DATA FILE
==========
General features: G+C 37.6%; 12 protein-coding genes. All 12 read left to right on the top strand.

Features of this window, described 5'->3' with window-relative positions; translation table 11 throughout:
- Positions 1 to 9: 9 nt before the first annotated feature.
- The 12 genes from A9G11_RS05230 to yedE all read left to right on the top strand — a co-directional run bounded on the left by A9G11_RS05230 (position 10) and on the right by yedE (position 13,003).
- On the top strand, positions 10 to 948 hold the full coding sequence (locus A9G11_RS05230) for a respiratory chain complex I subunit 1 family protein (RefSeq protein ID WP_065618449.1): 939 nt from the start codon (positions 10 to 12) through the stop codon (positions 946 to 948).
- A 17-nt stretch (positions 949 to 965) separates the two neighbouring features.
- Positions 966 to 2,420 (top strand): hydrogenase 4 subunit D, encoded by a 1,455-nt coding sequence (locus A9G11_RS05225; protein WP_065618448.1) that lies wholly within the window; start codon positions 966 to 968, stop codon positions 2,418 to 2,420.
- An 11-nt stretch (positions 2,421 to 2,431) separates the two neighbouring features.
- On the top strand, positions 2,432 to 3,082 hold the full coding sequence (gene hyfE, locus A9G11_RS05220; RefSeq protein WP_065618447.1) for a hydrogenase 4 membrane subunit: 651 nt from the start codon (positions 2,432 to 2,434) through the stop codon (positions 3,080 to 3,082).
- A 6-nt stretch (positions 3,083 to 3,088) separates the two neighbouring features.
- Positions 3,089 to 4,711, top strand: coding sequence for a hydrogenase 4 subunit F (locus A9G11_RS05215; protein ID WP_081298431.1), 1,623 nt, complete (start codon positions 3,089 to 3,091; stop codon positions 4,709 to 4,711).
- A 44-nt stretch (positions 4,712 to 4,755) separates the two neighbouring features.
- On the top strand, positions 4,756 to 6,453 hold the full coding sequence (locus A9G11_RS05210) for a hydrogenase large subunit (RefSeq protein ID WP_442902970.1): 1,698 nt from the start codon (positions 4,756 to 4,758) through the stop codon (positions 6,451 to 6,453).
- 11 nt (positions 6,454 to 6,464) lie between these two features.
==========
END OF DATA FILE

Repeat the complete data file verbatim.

General features: G+C 37.6%; 12 protein-coding genes. All 12 read left to right on the top strand.

Features of this window, described 5'->3' with window-relative positions; translation table 11 throughout:
- Positions 1 to 9: 9 nt before the first annotated feature.
- The 12 genes from A9G11_RS05230 to yedE all read left to right on the top strand — a co-directional run bounded on the left by A9G11_RS05230 (position 10) and on the right by yedE (position 13,003).
- On the top strand, positions 10 to 948 hold the full coding sequence (locus A9G11_RS05230) for a respiratory chain complex I subunit 1 family protein (RefSeq protein ID WP_065618449.1): 939 nt from the start codon (positions 10 to 12) through the stop codon (positions 946 to 948).
- A 17-nt stretch (positions 949 to 965) separates the two neighbouring features.
- Positions 966 to 2,420 (top strand): hydrogenase 4 subunit D, encoded by a 1,455-nt coding sequence (locus A9G11_RS05225; protein WP_065618448.1) that lies wholly within the window; start codon positions 966 to 968, stop codon positions 2,418 to 2,420.
- An 11-nt stretch (positions 2,421 to 2,431) separates the two neighbouring features.
- On the top strand, positions 2,432 to 3,082 hold the full coding sequence (gene hyfE, locus A9G11_RS05220; RefSeq protein WP_065618447.1) for a hydrogenase 4 membrane subunit: 651 nt from the start codon (positions 2,432 to 2,434) through the stop codon (positions 3,080 to 3,082).
- A 6-nt stretch (positions 3,083 to 3,088) separates the two neighbouring features.
- Positions 3,089 to 4,711, top strand: coding sequence for a hydrogenase 4 subunit F (locus A9G11_RS05215; protein ID WP_081298431.1), 1,623 nt, complete (start codon positions 3,089 to 3,091; stop codon positions 4,709 to 4,711).
- A 44-nt stretch (positions 4,712 to 4,755) separates the two neighbouring features.
- On the top strand, positions 4,756 to 6,453 hold the full coding sequence (locus A9G11_RS05210) for a hydrogenase large subunit (RefSeq protein ID WP_442902970.1): 1,698 nt from the start codon (positions 4,756 to 4,758) through the stop codon (positions 6,451 to 6,453).
- 11 nt (positions 6,454 to 6,464) lie between these two features.